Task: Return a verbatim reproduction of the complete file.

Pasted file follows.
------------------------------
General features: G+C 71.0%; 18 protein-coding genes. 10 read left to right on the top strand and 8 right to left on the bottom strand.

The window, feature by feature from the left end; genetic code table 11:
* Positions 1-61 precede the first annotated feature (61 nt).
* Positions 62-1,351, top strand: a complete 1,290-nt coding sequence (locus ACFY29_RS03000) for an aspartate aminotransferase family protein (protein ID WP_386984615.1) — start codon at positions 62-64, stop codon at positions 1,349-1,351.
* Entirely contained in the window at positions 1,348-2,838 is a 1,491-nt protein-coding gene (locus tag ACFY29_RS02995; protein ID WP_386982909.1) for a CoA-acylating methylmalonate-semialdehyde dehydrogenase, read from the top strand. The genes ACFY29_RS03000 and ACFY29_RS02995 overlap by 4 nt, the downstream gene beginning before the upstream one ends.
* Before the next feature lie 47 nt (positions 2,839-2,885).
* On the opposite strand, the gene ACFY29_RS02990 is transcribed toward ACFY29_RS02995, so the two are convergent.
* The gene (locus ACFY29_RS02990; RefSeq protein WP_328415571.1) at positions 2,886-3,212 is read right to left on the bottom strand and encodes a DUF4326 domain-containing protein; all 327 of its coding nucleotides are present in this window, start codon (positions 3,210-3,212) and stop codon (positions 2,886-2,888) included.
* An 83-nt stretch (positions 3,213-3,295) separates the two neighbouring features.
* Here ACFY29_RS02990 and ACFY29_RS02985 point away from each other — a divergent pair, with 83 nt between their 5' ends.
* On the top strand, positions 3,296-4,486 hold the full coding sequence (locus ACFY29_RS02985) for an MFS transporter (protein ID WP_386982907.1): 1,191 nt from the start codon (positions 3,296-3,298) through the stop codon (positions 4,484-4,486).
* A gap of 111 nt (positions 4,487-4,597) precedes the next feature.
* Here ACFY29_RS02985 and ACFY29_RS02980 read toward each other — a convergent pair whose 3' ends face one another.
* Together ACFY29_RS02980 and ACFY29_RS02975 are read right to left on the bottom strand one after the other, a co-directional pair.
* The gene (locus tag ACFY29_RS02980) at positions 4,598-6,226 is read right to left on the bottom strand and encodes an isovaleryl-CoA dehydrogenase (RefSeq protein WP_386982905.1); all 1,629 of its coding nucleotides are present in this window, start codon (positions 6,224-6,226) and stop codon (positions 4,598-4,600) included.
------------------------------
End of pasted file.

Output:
General features: G+C 71.0%; 18 protein-coding genes. 10 read left to right on the top strand and 8 right to left on the bottom strand.

The window, feature by feature from the left end; genetic code table 11:
* Positions 1-61 precede the first annotated feature (61 nt).
* Positions 62-1,351, top strand: a complete 1,290-nt coding sequence (locus ACFY29_RS03000) for an aspartate aminotransferase family protein (protein ID WP_386984615.1) — start codon at positions 62-64, stop codon at positions 1,349-1,351.
* Entirely contained in the window at positions 1,348-2,838 is a 1,491-nt protein-coding gene (locus tag ACFY29_RS02995; protein ID WP_386982909.1) for a CoA-acylating methylmalonate-semialdehyde dehydrogenase, read from the top strand. The genes ACFY29_RS03000 and ACFY29_RS02995 overlap by 4 nt, the downstream gene beginning before the upstream one ends.
* Before the next feature lie 47 nt (positions 2,839-2,885).
* On the opposite strand, the gene ACFY29_RS02990 is transcribed toward ACFY29_RS02995, so the two are convergent.
* The gene (locus ACFY29_RS02990; RefSeq protein WP_328415571.1) at positions 2,886-3,212 is read right to left on the bottom strand and encodes a DUF4326 domain-containing protein; all 327 of its coding nucleotides are present in this window, start codon (positions 3,210-3,212) and stop codon (positions 2,886-2,888) included.
* An 83-nt stretch (positions 3,213-3,295) separates the two neighbouring features.
* Here ACFY29_RS02990 and ACFY29_RS02985 point away from each other — a divergent pair, with 83 nt between their 5' ends.
* On the top strand, positions 3,296-4,486 hold the full coding sequence (locus ACFY29_RS02985) for an MFS transporter (protein ID WP_386982907.1): 1,191 nt from the start codon (positions 3,296-3,298) through the stop codon (positions 4,484-4,486).
* A gap of 111 nt (positions 4,487-4,597) precedes the next feature.
* Here ACFY29_RS02985 and ACFY29_RS02980 read toward each other — a convergent pair whose 3' ends face one another.
* Together ACFY29_RS02980 and ACFY29_RS02975 are read right to left on the bottom strand one after the other, a co-directional pair.
* The gene (locus tag ACFY29_RS02980) at positions 4,598-6,226 is read right to left on the bottom strand and encodes an isovaleryl-CoA dehydrogenase (RefSeq protein WP_386982905.1); all 1,629 of its coding nucleotides are present in this window, start codon (positions 6,224-6,226) and stop codon (positions 4,598-4,600) included.